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Memorial videos played right on the tombstone

Video screens have shown up in cell phones, bathrooms, even car head rests.  Next up: tombstones.
Sergio Aguirre, founder of Vidstone LLC, poses with the solar-powered 'Serenity Panel,' which can be flipped open by visitors to a tombstone.Lynne Sladky / AP
/ Source: The Associated Press

Video screens have shown up all over in recent years — cell phones, bathrooms, car head rests, subway cars, even elevators. Next up: a solar-powered video panel embedded in a tombstone that plays a clip reminiscent of "This Is Your Life."

Tasteless, you might say? A magnet for vandals?

On the contrary, says inventor Sergio Aguirre.

His soothingly named Serenity Panel is all about helping families celebrate the life of a lost loved one.

"While nothing ever replaces the gift of life, memories can now come one step closer to forever being remembered and not forgotten," waxes the Web site of Aguirre's company, Vidstone LLC.

The video headstone concept has been around for years, but previous inventors' ambitions have been laid to rest. One gave up for lack of demand and out of concerns his invention wouldn't be able to withstand years of harsh weather.

That's not deterring Aguirre, who quit his telecommunications job last month to work full time on Vidstone.

Aguirre, 32, promises the Serenity Panel will be durable, and while he hasn't sold any yet, he says he's got pre-orders from families whose relatives who have died. He wouldn't say how many pre-orders, and he hasn't yet collected any payment.

The device plays a 5-to-7-minute video featuring special moments from someone's life that would be compiled by anyone from friends and relatives of the deceased to funeral homes. Vidstone doesn't do video production.

The Serenity Panel's screen is covered by a solar panel, which can be flipped open by visitors. Once opened, the video starts.

The device includes two standard headphone jacks to listen to the audio. The solar panel protects the screen from sun damage and charges a battery inside, Aguirre said. Four hours of sun provides enough juice to play the video continuously for up to 90 minutes.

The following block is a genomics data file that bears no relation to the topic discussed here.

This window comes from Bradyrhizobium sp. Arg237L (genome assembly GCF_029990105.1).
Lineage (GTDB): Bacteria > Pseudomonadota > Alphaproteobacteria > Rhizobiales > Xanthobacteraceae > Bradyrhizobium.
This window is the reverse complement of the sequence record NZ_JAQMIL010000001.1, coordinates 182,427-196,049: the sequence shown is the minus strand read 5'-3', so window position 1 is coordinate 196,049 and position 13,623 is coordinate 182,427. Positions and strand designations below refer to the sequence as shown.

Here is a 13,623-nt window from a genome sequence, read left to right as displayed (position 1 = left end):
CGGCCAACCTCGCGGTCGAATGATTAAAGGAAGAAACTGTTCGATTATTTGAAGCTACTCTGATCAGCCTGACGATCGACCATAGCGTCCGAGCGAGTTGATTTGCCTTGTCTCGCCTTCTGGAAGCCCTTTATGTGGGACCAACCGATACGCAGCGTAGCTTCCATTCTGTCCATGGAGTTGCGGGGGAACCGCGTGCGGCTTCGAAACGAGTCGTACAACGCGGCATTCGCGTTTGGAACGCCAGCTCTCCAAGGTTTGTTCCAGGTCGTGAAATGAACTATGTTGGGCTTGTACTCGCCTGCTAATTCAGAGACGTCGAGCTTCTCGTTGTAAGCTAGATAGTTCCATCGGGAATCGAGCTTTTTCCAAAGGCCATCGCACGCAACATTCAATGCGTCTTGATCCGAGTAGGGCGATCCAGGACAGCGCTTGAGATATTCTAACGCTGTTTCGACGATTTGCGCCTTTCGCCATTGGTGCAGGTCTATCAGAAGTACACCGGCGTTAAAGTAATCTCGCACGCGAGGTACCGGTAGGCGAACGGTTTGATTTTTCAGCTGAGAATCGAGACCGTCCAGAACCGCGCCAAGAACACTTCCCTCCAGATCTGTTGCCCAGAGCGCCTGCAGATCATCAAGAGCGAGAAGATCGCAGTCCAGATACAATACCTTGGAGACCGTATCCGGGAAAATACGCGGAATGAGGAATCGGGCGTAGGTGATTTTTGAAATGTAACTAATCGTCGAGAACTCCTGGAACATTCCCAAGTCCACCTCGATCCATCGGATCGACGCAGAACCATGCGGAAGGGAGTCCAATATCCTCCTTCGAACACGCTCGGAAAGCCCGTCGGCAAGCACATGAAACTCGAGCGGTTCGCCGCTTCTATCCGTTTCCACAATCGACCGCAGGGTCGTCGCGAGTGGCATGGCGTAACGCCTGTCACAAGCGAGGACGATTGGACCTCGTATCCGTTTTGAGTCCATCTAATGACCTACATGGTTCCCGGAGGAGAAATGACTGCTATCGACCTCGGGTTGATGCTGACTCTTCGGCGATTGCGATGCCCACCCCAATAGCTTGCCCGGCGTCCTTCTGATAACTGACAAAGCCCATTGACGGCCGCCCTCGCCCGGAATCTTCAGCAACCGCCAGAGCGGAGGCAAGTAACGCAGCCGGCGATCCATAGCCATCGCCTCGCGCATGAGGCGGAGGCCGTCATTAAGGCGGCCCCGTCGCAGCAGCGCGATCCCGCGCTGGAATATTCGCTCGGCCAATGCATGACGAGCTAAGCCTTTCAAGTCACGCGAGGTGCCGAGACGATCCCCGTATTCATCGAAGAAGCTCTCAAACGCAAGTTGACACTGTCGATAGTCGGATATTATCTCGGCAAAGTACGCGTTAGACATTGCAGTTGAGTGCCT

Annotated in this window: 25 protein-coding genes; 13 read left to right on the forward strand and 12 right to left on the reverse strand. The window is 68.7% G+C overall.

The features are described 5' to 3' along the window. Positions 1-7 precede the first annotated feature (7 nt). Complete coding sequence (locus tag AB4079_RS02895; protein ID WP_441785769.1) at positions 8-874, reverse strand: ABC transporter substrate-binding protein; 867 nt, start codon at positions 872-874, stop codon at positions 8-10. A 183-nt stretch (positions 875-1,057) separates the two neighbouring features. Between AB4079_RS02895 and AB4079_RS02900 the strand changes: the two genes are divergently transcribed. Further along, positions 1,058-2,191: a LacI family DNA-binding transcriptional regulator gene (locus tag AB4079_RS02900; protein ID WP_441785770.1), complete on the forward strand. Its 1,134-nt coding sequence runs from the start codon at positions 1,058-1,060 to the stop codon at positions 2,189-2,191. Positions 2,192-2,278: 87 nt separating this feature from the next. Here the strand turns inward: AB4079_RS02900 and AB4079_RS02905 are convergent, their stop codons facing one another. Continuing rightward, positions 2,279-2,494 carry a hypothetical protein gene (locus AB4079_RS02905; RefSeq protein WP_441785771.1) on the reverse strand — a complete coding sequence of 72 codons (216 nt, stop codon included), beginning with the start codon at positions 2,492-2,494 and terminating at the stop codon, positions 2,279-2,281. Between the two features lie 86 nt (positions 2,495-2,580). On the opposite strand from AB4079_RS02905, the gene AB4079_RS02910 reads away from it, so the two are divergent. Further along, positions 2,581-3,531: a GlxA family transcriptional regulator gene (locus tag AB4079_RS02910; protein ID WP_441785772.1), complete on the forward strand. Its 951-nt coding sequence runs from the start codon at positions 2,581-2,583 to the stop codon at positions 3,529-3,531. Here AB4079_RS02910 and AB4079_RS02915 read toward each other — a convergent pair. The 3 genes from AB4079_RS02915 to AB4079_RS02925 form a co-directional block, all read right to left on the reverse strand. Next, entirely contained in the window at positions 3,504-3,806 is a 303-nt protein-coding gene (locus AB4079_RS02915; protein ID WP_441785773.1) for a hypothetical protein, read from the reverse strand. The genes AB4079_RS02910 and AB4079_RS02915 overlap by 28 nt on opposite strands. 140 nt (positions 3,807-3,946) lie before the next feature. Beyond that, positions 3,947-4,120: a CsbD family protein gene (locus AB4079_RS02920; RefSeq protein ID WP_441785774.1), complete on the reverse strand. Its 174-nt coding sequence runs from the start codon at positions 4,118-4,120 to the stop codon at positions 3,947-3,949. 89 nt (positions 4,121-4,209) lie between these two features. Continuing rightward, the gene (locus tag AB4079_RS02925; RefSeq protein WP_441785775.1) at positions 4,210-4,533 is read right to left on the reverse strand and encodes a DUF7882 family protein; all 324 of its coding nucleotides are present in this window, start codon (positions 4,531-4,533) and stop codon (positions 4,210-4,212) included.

The 7-inch shatter-resistant LCD screen is designed to last for 15 years, when it can either be replaced with a newer device or covered with a bronze plaque. It will come with a one-year warranty; extended coverage for 10 years is about another $200.

Aguirre says the product is vandal-resistant and has been tested to survive the outdoors — the unit will function between 32 degrees and 120 degrees Fahrenheit. He said the panel won't be damaged if temperatures get outside that range.

The Serenity Panel should be ready for sale in October and cost about $1,500, including the use of video-making software, he said.

G. Scott Mindrum, president and chief executive of funeral services company Making Everlasting Memories, got a patent for a similar device in 1998 but never produced it.

"I don't want to offer something that would fail," he said.

Aguirre insists that won't be a problem, and his panel has already created a buzz in the funeral industry. A prototype won an award for the most innovative product at this year's International Cemetery and Funeral Association convention in Las Vegas.

And an informal poll for the National Funeral Directors Association found that of the people who want funerals, 62 percent want some form of personalization, such as video or music tributes.

Indeed, Aguirre says he got the inspiration for Vidstone at the March 2004 wake for his father-in-law. The mood was glum and everyone was crying.

But then a movie screen rolled down and a video tribute was played. The first photo was of his father-in-law with a martini in hand, a pink boa wrapped around him and a top hat on.

"And so everybody started chuckling and smiling and the tears kind of cleared up," he said.